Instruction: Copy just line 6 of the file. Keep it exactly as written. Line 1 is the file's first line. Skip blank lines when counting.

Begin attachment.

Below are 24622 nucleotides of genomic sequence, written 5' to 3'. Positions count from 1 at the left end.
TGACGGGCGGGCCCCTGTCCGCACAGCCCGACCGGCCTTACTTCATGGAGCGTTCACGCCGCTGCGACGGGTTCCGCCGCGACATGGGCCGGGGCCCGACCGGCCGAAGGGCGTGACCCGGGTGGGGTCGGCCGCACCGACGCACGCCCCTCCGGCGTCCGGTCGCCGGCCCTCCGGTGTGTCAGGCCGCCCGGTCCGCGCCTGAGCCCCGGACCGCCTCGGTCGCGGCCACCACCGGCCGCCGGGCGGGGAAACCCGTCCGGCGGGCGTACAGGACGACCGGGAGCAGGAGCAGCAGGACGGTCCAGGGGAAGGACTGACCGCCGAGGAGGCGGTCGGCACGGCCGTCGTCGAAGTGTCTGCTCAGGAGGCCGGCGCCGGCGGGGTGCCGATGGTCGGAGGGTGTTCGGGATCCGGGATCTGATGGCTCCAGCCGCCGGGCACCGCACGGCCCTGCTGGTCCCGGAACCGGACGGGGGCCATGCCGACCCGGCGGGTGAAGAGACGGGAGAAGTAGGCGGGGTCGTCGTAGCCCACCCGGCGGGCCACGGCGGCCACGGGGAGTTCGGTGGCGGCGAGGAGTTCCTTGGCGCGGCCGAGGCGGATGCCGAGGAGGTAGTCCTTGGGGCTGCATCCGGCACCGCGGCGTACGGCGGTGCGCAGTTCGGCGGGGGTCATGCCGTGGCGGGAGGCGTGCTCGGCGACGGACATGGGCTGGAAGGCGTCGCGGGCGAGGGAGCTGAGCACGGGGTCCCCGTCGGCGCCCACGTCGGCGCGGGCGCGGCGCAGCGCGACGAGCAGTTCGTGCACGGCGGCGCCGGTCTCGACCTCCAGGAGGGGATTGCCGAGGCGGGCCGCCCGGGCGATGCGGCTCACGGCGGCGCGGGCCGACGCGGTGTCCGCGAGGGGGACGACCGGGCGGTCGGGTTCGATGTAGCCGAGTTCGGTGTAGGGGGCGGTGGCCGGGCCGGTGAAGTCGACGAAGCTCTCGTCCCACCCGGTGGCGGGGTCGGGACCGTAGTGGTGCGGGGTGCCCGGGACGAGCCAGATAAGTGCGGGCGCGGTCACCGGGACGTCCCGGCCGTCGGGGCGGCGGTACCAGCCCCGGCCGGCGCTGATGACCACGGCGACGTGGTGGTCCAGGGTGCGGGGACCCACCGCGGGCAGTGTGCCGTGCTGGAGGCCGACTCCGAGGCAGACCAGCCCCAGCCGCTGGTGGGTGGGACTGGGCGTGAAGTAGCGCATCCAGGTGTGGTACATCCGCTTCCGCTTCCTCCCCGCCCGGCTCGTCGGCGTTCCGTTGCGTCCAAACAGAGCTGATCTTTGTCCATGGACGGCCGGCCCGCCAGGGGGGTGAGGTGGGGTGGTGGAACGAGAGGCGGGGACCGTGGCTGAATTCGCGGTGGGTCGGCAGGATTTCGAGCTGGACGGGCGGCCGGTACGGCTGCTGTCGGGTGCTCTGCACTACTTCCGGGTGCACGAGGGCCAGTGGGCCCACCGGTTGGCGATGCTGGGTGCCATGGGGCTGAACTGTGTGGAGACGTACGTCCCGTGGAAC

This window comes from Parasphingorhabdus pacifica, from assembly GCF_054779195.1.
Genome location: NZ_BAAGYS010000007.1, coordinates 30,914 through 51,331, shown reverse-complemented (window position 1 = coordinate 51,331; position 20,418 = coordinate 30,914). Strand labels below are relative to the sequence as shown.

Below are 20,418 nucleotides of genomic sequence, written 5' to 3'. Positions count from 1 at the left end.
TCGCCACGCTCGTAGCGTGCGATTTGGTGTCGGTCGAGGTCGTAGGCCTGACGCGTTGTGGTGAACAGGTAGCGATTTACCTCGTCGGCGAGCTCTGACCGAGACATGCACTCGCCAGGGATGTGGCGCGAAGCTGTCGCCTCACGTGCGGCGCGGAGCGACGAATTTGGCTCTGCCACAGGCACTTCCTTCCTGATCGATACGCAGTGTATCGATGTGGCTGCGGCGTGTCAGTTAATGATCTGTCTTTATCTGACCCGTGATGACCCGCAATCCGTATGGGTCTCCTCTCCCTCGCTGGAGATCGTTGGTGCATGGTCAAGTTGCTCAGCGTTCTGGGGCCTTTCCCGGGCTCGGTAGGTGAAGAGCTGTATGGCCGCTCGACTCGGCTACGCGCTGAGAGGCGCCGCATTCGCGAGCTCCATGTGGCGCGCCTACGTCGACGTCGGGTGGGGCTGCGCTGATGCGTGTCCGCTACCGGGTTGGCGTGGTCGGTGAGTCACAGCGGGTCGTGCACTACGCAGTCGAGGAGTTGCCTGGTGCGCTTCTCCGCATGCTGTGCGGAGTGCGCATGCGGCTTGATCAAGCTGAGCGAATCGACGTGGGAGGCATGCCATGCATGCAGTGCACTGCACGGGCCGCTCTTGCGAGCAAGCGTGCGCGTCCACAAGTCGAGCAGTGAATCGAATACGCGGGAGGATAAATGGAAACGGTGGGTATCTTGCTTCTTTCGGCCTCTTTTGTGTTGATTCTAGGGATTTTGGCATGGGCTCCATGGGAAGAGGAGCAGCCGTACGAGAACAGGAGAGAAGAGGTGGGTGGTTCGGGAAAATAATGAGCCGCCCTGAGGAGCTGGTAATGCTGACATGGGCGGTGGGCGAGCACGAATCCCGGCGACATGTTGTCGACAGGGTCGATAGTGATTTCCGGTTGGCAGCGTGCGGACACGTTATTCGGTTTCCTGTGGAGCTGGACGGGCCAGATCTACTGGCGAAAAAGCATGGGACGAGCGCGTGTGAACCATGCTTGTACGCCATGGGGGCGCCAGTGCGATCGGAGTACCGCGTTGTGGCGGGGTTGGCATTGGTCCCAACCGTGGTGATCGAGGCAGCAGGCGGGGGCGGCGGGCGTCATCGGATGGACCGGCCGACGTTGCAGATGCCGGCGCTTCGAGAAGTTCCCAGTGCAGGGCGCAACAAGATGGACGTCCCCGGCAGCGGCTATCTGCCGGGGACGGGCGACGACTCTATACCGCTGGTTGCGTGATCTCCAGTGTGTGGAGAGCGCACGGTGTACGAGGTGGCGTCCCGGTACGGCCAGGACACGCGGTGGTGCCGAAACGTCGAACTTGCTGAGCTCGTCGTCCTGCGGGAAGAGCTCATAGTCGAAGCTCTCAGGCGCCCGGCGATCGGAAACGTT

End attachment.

TCGCCACGCTCGTAGCGTGCGATTTGGTGTCGGTCGAGGTCGTAGGCCTGACGCGTTGTGGTGAACAGGTAGCGATTTACCTCGTCGGCGAGCTCTGACCGAGACATGCACTCGCCAGGGATGTGGCGCGAAGCTGTCGCCTCACGTGCGGCGCGGAGCGACGAATTTGGCTCTGCCACAGGCACTTCCTTCCTGATCGATACGCAGTGTATCGATGTGGCTGCGGCGTGTCAGTTAATGATCTGTCTTTATCTGACCCGTGATGACCCGCAATCCGTATGGGTCTCCTCTCCCTCGCTGGAGATCGTTGGTGCATGGTCAAGTTGCTCAGCGTTCTGGGGCCTTTCCCGGGCTCGGTAGGTGAAGAGCTGTATGGCCGCTCGACTCGGCTACGCGCTGAGAGGCGCCGCATTCGCGAGCTCCATGTGGCGCGCCTACGTCGACGTCGGGTGGGGCTGCGCTGATGCGTGTCCGCTACCGGGTTGGCGTGGTCGGTGAGTCACAGCGGGTCGTGCACTACGCAGTCGAGGAGTTGCCTGGTGCGCTTCTCCGCATGCTGTGCGGAGTGCGCATGCGGCTTGATCAAGCTGAGCGAATCGACGTGGGAGGCATGCCATGCATGCAGTGCACTGCACGGGCCGCTCTTGCGAGCAAGCGTGCGCGTCCACAAGTCGAGCAGTGAATCGAATACGCGGGAGGATAAATGGAAACGGTGGGTATCTTGCTTCTTTCGGCCTCTTTTGTGTTGATTCTAGGGATTTTGGCATGGGCTCCATGGGAAGAGGAGCAGCCGTACGAGAACAGGAGAGAAGAGGTGGGTGGTTCGGGAAAATAATGAGCCGCCCTGAGGAGCTGGTAATGCTGACATGGGCGGTGGGCGAGCACGAATCCCGGCGACATGTTGTCGACAGGGTCGATAGTGATTTCCGGTTGGCAGCGTGCGGACACGTTATTCGGTTTCCTGTGGAGCTGGACGGGCCAGATCTACTGGCGAAAAAGCATGGGACGAGCGCGTGTGAACCATGCTTGTACGCCATGGGGGCGCCAGTGCGATCGGAGTACCGCGTTGTGGCGGGGTTGGCATTGGTCCCAACCGTGGTGATCGAGGCAGCAGGCGGGGGCGGCGGGCGTCATCGGATGGACCGGCCGACGTTGCAGATGCCGGCGCTTCGAGAAGTTCCCAGTGCAGGGCGCAACAAGATGGACGTCCCCGGCAGCGGCTATCTGCCGGGGACGGGCGACGACTCTATACCGCTGGTTGCGTGATCTCCAGTGTGTGGAGAGCGCACGGTGTACGAGGTGGCGTCCCGGTACGGCCAGGACACGCGGTGGTGCCGAAACGTCGAACTTGCTGAGCTCGTCGTCCTGCGGGAAGAGCTCATAGTCGAAGCTCTCAGGCGCCCGGCGATCGGAAACGTT